Autopsy Report Reveals Tyre Sampson Was Almost 100 Pounds Over The Weight Limit To Ride Amusement Park Ride

The 14-year-old burgeoning football star should have never been on the ride.

The details of the tragic death of 14-year-old Tyre Sampson seemingly become more devastating with each update.

According to CNN, the latest autopsy report results determined that the Missouri teen was almost 100 pounds over the maximum weight limit of the FreeFall Drop Tower at ICON Park in Orlando, Florida, when he fell hundreds of feet to his death on March 24 during a spring break getaway. Tyre was six feet tall and weighed 383 pounds.  The FreeFall Drop Tower’s weight max– is 286 pounds.

The Orange County Medical Examiner also concluded that the up-and-coming football player died from blunt force trauma. His injuries included fractured limbs, ribs and skull with lacerations to his arms, feet, face and stomach. The coroner ruled Tyre’s death an accident.

The autopsy report corroborates Tyre’s family’s theory that ride operators at ICON Park were negligent. In March, a private certified ride safety inspector, Ken Marlin, also surmised to WKMG-TV News 6 Orlando that Tyre was too heavy for the FreeFall Drop Tower. Marlin, who has 25 years of experience in the industry, explained the science behind his ruling.

RELATED: Mother Of Tyre Sampson Calls His Death At Florida Amusement Park Ride 'Murder'

“We know this young man has been reported by his father that he weighed 350 pounds. For the sake of discussion, we’re going to assume that when that ride drops at first drop, that there is negative two (G-forces, two times the force of gravity).  Those negative two (G-forces) times his weight, 350 pounds, that means that there’s 700 pounds of force that are pushing on his body. And I don’t care how athletic a person is, how strong they are, there’s no way a person who weighs that amount subjected to negative two (G-forces) can hold themselves in the ride.”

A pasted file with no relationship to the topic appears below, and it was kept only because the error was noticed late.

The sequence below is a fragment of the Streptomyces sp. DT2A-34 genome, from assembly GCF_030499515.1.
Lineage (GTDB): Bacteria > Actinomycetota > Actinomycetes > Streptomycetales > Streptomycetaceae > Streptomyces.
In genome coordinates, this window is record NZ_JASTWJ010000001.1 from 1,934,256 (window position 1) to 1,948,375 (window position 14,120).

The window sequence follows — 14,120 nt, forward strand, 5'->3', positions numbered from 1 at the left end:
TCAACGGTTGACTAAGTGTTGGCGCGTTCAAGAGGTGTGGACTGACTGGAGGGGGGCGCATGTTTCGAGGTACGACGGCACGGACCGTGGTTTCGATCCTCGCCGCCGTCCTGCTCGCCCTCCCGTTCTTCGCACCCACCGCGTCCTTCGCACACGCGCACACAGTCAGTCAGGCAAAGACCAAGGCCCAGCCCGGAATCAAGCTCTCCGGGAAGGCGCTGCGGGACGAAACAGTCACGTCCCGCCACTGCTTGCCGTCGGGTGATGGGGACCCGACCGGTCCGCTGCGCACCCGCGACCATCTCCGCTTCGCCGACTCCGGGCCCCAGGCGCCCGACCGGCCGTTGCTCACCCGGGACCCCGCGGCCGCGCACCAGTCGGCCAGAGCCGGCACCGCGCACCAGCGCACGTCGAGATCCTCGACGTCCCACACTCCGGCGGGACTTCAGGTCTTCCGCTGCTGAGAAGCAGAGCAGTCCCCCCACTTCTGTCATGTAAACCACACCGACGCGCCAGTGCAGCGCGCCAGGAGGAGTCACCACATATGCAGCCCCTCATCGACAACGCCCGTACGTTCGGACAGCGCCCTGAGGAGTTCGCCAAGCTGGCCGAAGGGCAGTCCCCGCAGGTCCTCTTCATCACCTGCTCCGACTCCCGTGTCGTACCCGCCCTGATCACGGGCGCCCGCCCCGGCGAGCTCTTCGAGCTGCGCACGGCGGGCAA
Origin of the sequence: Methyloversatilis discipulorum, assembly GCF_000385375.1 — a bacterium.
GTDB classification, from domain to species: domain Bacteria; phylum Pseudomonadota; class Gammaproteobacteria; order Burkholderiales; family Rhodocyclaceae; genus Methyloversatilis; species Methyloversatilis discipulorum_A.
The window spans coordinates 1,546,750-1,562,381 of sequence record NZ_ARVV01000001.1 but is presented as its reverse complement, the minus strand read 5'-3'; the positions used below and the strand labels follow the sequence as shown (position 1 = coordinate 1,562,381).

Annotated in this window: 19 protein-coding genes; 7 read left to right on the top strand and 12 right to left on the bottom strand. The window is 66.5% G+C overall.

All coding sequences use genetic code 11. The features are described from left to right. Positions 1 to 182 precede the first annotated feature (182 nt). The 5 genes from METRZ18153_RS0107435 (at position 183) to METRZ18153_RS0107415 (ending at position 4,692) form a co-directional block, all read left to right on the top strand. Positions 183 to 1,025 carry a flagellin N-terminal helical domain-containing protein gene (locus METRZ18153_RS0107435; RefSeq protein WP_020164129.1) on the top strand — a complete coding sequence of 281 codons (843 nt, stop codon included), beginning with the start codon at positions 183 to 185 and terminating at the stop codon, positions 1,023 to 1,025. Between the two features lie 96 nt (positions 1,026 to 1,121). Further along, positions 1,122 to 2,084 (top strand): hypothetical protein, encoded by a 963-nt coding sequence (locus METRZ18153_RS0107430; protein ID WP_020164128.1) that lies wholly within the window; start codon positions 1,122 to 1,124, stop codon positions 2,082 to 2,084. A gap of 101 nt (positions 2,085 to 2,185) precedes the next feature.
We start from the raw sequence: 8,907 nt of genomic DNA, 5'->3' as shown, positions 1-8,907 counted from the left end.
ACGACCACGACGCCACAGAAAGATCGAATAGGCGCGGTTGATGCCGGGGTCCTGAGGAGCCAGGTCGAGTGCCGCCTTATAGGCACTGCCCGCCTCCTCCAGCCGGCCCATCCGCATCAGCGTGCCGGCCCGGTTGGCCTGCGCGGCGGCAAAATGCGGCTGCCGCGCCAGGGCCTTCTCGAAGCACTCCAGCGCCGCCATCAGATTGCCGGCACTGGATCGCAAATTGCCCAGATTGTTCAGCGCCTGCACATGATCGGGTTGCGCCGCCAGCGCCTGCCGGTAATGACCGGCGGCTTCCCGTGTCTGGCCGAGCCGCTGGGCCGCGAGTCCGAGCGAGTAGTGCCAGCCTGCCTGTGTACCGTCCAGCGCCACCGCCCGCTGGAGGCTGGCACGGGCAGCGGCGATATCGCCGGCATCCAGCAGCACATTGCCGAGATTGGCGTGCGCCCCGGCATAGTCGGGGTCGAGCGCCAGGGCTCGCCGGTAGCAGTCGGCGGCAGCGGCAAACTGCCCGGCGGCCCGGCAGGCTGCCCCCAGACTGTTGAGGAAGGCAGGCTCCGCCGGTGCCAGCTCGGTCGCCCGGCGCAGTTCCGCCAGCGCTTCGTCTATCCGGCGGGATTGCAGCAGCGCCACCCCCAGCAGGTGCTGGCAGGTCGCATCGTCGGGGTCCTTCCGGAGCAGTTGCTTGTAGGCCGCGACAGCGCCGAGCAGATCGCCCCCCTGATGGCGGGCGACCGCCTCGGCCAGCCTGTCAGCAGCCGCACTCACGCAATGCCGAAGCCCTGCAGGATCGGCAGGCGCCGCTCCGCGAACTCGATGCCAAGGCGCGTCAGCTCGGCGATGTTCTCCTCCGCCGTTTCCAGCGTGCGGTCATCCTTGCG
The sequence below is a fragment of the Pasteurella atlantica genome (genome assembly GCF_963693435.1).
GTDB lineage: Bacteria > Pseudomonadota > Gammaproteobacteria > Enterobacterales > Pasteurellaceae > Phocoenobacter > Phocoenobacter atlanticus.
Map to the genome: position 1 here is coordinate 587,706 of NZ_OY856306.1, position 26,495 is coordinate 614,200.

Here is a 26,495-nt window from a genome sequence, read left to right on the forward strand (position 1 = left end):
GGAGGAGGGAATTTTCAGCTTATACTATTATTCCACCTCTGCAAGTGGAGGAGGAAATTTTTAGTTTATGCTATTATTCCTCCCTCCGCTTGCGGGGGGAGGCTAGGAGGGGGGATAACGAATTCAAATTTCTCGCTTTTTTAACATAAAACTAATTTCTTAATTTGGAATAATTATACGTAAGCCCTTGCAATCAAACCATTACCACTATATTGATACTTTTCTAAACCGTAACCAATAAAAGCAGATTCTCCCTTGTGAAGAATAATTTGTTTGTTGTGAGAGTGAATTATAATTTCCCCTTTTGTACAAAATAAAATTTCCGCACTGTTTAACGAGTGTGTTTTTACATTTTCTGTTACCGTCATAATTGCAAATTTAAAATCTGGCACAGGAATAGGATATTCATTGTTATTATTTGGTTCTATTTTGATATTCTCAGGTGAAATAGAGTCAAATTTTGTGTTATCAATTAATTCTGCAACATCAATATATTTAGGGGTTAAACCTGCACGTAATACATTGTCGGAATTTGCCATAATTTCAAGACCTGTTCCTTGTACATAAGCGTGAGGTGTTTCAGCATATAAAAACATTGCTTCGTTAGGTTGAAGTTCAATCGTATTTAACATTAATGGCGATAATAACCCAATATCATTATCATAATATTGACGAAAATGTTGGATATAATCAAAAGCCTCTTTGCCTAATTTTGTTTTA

Coupled with the ride operator altering the FreeFall Drop Tower’s safety harness to accommodate Tyre’s massive size, Marlin further opined, “The restraint was definitely not properly secured. I know and have seen pictures of the ride that indicate there are no seat belts on the ride, which would classify as (only) one redundant safety system.”

The owners of the ride, Orlando Slingshot Group, released a statement following the results of the autopsy report.

“The loss of Tyre Sampson was a tragic accident. We continue to communicate and cooperate with representatives of Tyre’s family, as well as the Department of Agriculture. We are devoted to working with our lawmakers in making lasting safety changes in the amusement park industry.”

In April, reported that The Sampson family filed a wrongful death lawsuit against Funtime Handels GmbH, the Austrian company that manufactured the ride; Keator Construction, which built the ride, and the Orlando Slingshot Group. The clan currently seeks roughly $30,000 plus attorney’s fees.

Sampson family attorney, Ben Crump, lambasted the park and FreeFall Drop Tower manufacturers– claiming “poor decisions” resulted in Tyre’s tragic death.

“The defendants in Tyre’s case showed negligence in a multitude of ways. From the ride and seat manufacturers and the installer to the owners and operators, the defendants had more than enough chances to enact safeguards, such as seatbelts, that could have prevented Tyre’s death. They didn’t, and their poor decisions resulted in deadly consequences for a promising young man and lifelong pain for his family.”

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